There is no Moore's Law for batteries, but that doesn't mean you can't apply the same advances that have yielded increasingly powerful computer chips to the problem of powering those chips. This month, Marc Madou, a microelectromechanical systems expert at the University of California, Irvine, and his collaborators plan to demonstrate powerful chip-scale batteries made using techniques borrowed largely from semiconductor manufacturing. The inventors say the resulting microbatteries, capable of delivering an intense burst of electricity or a steady flow of relatively low current, would be suitable for many applications, including sensors, cellphones, hearing aids, and cardiac defibrillators. "You could use it for all types of tiny electronic gadgets," Madou says.
Batteries generate electricity through a chemical reaction in which an electrolyte ferries ions between a pair of electrodes: the positively charged anode and the negatively charged cathode. The amount of current generated depends on how much of the chemical reaction takes place--which depends on both the surface area of the electrodes and the volume of the battery's electrolyte. The more surface area there is, the more current can be generated within the same volume. That presents a fundamental challenge for small batteries, which have neither expansive electrodes nor large volumes of electrolyte.
Microbattery designers typically try to work around limitations on current by interleaving two stacks of thin, platelike electrodes. That increases surface area and makes intense bursts of current possible. But because of the low volume of the electrolyte, the microbatteries still can't store much energy.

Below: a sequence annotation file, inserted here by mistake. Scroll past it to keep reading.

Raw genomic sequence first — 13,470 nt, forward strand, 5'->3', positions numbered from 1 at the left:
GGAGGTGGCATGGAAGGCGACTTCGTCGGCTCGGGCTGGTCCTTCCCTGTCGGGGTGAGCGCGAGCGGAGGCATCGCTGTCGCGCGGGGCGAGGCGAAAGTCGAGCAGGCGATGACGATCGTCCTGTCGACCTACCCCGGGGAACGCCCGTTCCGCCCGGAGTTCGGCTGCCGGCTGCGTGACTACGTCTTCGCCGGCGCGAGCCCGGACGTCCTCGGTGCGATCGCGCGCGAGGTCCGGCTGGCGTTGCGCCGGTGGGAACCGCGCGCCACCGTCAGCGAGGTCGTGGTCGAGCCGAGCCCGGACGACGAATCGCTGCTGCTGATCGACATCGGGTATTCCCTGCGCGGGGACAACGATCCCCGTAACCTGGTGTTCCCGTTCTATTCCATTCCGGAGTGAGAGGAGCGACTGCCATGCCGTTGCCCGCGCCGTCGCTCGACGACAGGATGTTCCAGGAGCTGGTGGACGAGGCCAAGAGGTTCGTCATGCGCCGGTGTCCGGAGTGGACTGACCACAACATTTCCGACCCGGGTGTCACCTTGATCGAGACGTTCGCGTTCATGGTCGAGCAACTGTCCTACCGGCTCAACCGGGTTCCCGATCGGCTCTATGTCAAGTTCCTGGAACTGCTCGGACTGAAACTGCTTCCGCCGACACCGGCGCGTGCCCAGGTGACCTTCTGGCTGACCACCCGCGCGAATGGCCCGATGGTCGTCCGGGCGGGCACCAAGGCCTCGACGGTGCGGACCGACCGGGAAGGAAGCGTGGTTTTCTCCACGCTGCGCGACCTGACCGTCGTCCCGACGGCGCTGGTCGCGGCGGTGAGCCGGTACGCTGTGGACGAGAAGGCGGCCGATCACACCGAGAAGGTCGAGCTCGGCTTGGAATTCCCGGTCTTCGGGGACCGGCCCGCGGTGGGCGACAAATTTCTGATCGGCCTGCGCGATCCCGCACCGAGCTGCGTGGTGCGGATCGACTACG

Madou and collaborator Chunlei Wang say they have improved current flow even further and made room for more electrolyte by designing a unique electrode made out of carbon that looks like a bed of blunted nails [see photo, " Pillars of Power"]. The nails in this case are 400 micrometers tall, with 20-µm gaps in between. Each alternating row comprises anodes, followed by a row of cathodes. Because the electrolyte can get in between the prongs, there is a huge increase in surface area. And putting the anodes and cathodes in close proximity means the ions in the electrolyte do not have to travel far. It is the microscale equivalent of raising the speed limit on a highway and widening it to 10 lanes. According to the researchers, a battery using such an electrode can generate 78 percent more power than a stacked-plate microbattery of the same volume.
To make the carbon posts for the electrodes, the team used high-aspect-ratio photolithography techniques that allowed them to build tiny towers of plastic. They then heated the plastic spikes to about 540 C until only the plastic's carbon remained. Next Madou and his team attached leads to each point on the "bed of nails," yielding a never-before-seen capability: control over groups of electrodes that can be turned on or off separately, allowing a single battery to produce a wide range of voltages and currents.
The team plans to present a completed carbon-pillar electrode battery--whose energy storage they estimate will be roughly 360 kiloamperes per cubic meter--this month at the 206th meeting of the Electrochemical Society in Honolulu. Compared with the smallest commercial batteries such as those used in pacemakers, the 1-by-1-by-0.3-millimeter microbattery they're developing should deliver three to five times as much energy per unit volume.